The latest on Amazon Go, personal finance apps, and college bank cards
Here are some favorite personal finance reads from around the web this week.
Personal finance apps that automate your savings can be a lifesaver to some, but don’t rely on them for everything. Remember that A) those savings don’t usually gain interest, and B) an algorithm won’t help you develop a sense of responsibility toward your money. Take stock of your financial life, and make decisions sans app as well.
—New York Times
Even if the government prohibits predatory fees for these proposed prepaid bank cards, students who opt in to them risk granting access to their spending habits and personal data, which are valuable to companies trying to market financial products to them in the future. Something to keep in mind and be wary of.
I’ve written about addiction and personal finance before—it’s incredibly an important topic. Here, a mother asks what to do if her son with a drug habit doesn’t plan to go to college—should she redirect his college fund into other personal expenses? It’s a tough conversation to have, but the key here is communicating and coming up with a plan together.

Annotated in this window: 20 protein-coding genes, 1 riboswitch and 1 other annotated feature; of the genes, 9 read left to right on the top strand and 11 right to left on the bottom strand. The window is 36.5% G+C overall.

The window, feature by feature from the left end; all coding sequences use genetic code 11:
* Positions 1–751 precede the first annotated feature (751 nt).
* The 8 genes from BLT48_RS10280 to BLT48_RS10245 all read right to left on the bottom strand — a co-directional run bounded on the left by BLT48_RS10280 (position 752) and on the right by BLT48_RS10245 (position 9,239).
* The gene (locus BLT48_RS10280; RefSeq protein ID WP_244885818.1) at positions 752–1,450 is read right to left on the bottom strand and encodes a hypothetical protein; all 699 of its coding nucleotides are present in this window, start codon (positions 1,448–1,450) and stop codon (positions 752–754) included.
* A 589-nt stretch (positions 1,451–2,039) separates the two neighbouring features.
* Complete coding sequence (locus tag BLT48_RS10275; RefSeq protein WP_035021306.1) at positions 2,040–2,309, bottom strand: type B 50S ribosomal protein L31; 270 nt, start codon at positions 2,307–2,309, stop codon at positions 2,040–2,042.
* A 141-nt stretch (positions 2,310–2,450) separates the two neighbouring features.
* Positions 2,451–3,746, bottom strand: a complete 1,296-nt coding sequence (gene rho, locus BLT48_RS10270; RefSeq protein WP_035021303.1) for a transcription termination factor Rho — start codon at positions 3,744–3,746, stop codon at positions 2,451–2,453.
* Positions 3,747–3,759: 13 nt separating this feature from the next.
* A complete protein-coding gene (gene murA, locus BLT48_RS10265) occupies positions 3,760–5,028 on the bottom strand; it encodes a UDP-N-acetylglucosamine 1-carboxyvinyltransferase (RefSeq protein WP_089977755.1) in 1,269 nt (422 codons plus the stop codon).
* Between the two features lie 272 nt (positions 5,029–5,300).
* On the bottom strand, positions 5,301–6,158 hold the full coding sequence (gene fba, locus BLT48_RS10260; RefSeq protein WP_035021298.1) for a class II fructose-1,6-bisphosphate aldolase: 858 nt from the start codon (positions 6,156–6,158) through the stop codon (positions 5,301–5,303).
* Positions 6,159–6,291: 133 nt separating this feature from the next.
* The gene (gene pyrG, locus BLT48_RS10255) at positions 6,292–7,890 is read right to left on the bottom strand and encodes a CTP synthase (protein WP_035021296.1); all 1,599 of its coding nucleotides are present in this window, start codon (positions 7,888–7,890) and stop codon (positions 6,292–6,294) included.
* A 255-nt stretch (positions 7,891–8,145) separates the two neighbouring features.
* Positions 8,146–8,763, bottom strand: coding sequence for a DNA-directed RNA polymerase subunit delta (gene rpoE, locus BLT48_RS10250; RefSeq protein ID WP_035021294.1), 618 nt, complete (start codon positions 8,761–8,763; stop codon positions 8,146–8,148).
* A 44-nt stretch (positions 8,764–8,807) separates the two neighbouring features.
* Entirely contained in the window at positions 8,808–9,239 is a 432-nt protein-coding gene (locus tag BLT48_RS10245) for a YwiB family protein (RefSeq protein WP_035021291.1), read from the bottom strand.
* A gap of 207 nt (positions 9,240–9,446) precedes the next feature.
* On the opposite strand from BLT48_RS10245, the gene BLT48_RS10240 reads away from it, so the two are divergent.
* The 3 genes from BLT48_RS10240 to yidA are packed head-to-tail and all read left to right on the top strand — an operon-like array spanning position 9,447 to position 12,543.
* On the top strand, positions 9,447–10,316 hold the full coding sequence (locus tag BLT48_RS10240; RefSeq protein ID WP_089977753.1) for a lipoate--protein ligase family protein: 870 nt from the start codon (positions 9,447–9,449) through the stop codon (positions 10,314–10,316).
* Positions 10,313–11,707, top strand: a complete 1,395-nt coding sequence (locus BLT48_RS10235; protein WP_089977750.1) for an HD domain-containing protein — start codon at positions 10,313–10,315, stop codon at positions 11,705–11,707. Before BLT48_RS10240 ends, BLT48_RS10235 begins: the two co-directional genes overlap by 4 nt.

The new Amazon Go store goes one step beyond the convenience of swiping plastic or mobile payment—you simply walk out and your account will be charged. This is bad news: We already know you spend more when you buy with a credit card than you do with cash. Now that it’s even easier, you’ll feel less “pain of paying” and be more likely to overspend.
Craving more financial finds? Here are my latest blog posts!
Does retirement jargon make your eyes glaze over? From IRAs to ETFs, my new infographic guide breaks down the basics you need to know to sow the seeds for retirement savings—and reap the benefits later.
Caution: 2 out of 3 adults ages 70 and over will fall victim to an online scam. If you’re worried about your older parents, here’s how you can protect them and talk about the risks—without hurting their feelings.
Bank of America just announced an end to their only free checking account without a minimum balance. Thankfully, other banks and credit unions still offer this service. Here are some options if you’re no longer banking with BoA.
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